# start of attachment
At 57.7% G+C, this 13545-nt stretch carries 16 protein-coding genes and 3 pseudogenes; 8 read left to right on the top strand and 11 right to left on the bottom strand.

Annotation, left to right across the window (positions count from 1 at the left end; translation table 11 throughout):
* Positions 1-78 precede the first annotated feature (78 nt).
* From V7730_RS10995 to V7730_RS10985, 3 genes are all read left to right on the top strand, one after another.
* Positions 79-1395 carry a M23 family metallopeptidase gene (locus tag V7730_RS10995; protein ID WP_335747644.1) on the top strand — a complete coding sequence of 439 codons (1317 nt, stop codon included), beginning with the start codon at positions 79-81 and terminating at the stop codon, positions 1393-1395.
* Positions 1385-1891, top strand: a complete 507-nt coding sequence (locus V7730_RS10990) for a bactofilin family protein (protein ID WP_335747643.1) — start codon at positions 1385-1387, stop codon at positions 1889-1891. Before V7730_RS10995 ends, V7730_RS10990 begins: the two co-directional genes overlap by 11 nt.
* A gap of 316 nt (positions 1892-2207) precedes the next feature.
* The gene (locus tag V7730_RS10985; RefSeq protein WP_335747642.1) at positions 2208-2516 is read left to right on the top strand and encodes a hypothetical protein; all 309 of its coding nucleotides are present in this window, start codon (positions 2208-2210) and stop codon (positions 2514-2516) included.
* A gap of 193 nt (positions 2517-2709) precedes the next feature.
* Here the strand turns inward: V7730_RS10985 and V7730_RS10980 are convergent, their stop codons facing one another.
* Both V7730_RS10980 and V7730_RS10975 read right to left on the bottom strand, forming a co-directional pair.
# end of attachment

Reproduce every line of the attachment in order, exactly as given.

At 57.7% G+C, this 13545-nt stretch carries 16 protein-coding genes and 3 pseudogenes; 8 read left to right on the top strand and 11 right to left on the bottom strand.

Annotation, left to right across the window (positions count from 1 at the left end; translation table 11 throughout):
* Positions 1-78 precede the first annotated feature (78 nt).
* From V7730_RS10995 to V7730_RS10985, 3 genes are all read left to right on the top strand, one after another.
* Positions 79-1395 carry a M23 family metallopeptidase gene (locus tag V7730_RS10995; protein ID WP_335747644.1) on the top strand — a complete coding sequence of 439 codons (1317 nt, stop codon included), beginning with the start codon at positions 79-81 and terminating at the stop codon, positions 1393-1395.
* Positions 1385-1891, top strand: a complete 507-nt coding sequence (locus V7730_RS10990) for a bactofilin family protein (protein ID WP_335747643.1) — start codon at positions 1385-1387, stop codon at positions 1889-1891. Before V7730_RS10995 ends, V7730_RS10990 begins: the two co-directional genes overlap by 11 nt.
* A gap of 316 nt (positions 1892-2207) precedes the next feature.
* The gene (locus tag V7730_RS10985; RefSeq protein WP_335747642.1) at positions 2208-2516 is read left to right on the top strand and encodes a hypothetical protein; all 309 of its coding nucleotides are present in this window, start codon (positions 2208-2210) and stop codon (positions 2514-2516) included.
* A gap of 193 nt (positions 2517-2709) precedes the next feature.
* Here the strand turns inward: V7730_RS10985 and V7730_RS10980 are convergent, their stop codons facing one another.
* Both V7730_RS10980 and V7730_RS10975 read right to left on the bottom strand, forming a co-directional pair.